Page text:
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I spend my days interviewing people who are looking for their next career move. As a result, I get an inside look into how people are thinking about their lives, careers, and what’s important to them. Outside of cash and health insurance (the bare minimum benefits to compete to hire someone), the most requested perk when joining a new company is work-life balance. I can totally appreciate the sentiment; however, work-life balance is the wrong goal. I’m writing to everyone here today to pose a new perspective; specifically, that work-life harmony is a better goal to hold than work-life balance. The difference is subtle and important.
Balance is a state of equal distribution between things (physically, like a teeter tauter, or metaphorically, like the scales of justice). It’s static. The traditional idea of work-life balance is that there is a distinct separation between to the two; neither one overly influencing the other. In the course of a 24-hour day, one might work eight hours, sleep eight hours and have the other eight hours for “life,” which means something different for everyone. Life and work are not static, though. There are always competing forces and things outside our control happening. It follows then, that seeking a balance in an inherently non-static world is going to be tough (e.g., impossible) to achieve.
To make the nebulous, high-level idea of combining work and life something achievable, we can rip two definitions of harmony and repurpose them for us. Harmony (1): the combination of simultaneously sounded musical notes to produce chords and chord progressions having a pleasing effect. Harmony (2): the quality of forming a pleasing and consistent whole.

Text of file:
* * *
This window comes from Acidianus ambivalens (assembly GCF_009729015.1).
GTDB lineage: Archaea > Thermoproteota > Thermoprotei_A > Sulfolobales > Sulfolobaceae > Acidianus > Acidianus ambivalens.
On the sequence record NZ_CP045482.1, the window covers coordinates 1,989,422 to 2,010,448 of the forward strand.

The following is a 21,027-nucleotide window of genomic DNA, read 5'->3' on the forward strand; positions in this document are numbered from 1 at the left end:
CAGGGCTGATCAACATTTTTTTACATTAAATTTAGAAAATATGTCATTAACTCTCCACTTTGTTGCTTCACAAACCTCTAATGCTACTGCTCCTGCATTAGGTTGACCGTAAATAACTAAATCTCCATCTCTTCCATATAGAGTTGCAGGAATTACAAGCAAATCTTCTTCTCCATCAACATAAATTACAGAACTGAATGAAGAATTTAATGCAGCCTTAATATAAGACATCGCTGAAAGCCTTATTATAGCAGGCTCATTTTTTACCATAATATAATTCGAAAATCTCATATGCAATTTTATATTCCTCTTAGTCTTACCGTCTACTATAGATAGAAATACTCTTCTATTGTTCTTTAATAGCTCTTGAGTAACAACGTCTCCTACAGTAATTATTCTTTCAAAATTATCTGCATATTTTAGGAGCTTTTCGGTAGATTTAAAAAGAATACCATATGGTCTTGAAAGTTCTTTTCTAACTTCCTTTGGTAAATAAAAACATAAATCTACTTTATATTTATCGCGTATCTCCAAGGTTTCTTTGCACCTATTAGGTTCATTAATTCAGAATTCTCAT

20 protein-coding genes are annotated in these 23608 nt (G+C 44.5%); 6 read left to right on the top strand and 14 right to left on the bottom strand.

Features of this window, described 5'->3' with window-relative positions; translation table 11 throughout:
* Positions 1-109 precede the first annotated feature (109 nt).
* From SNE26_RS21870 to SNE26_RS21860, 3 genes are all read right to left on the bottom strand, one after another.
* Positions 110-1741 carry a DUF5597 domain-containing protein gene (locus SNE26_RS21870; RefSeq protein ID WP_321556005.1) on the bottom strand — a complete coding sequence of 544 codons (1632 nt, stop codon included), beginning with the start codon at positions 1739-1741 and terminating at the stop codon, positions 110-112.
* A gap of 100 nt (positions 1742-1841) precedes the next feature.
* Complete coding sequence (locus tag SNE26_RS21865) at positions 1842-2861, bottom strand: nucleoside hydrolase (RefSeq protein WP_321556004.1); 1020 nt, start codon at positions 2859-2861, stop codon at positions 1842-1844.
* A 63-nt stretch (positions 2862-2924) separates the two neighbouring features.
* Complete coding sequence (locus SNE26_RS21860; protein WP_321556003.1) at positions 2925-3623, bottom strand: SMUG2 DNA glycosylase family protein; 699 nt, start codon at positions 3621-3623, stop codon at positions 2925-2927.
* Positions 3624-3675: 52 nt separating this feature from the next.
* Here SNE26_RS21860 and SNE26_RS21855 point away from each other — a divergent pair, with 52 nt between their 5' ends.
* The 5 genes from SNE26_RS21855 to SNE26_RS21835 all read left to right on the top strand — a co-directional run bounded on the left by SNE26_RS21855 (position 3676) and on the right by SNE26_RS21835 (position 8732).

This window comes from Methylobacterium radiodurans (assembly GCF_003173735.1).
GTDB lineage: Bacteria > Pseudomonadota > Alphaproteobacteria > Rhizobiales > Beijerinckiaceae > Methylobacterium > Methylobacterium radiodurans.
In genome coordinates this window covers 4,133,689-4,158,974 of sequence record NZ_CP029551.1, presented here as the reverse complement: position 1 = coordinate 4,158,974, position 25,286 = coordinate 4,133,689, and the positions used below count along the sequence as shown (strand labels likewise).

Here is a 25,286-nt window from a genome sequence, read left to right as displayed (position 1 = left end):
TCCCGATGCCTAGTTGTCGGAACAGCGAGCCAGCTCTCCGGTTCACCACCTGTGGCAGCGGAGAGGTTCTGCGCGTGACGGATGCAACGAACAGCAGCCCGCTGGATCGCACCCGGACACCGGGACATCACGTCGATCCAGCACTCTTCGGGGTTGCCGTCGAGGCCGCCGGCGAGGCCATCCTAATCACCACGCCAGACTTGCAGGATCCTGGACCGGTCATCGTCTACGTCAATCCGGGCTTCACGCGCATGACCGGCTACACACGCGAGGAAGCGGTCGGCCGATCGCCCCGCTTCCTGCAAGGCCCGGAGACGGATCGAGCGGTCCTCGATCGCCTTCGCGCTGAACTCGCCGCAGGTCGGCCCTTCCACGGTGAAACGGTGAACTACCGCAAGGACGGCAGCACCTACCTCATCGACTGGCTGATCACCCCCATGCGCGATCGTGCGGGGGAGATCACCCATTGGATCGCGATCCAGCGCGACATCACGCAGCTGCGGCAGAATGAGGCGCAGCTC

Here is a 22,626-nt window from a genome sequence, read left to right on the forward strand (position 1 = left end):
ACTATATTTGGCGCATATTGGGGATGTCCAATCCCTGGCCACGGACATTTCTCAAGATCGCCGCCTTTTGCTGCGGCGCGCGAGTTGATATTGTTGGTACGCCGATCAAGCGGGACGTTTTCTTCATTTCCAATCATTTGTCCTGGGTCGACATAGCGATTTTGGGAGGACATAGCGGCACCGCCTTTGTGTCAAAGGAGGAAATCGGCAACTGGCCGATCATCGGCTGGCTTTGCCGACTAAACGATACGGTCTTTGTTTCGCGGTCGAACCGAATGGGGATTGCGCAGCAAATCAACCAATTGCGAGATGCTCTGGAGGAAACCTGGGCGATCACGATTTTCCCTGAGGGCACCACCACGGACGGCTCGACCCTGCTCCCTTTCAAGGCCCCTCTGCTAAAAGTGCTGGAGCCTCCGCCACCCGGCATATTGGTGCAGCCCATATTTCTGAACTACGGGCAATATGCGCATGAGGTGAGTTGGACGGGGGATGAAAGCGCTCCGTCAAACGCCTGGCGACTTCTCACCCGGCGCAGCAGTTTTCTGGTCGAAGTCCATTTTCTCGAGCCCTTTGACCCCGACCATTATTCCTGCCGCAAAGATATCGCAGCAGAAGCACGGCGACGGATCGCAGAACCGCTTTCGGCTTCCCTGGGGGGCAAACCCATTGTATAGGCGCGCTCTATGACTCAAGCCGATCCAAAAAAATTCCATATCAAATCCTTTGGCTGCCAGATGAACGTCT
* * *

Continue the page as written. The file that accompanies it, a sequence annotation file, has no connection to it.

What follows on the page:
For our purposes, we can think about work-life harmony as: the combination of personal and professional activities in such a way as to produce a pleasing experience.
Seeking harmony instead of balance is a better goal for the simple fact that it’s achievable. We can’t control all the moving pieces in the world, so trying to balance them all isn’t an option. Instead, consider creating a feedback loop between work and life that continuously energizes you and feeds into the other area. The ideal state is where life feeds your excitement for work, and the work you do feeds (not drains) the life you live.
How this plays out in reality will differ by the individual, but the steps are mostly the same. Choose work that feeds the life you live outside of work. The problems you would solve even if you did not get paid to do so is a good starting point for figuring out what kind of work would blend in well with the life you live. Taken from the opposite point of view, the work you already do might fit better into another lifestyle, though most people tend to choose lifestyle before work.
The intersection of work and life is one most of us will have to deal with for 40+ years. Having the wrong goal for that entire period of time won’t do us any favors. Living in a harmonic state for those 40 years, though, will lead to much greater satisfaction for us, and the people we live with.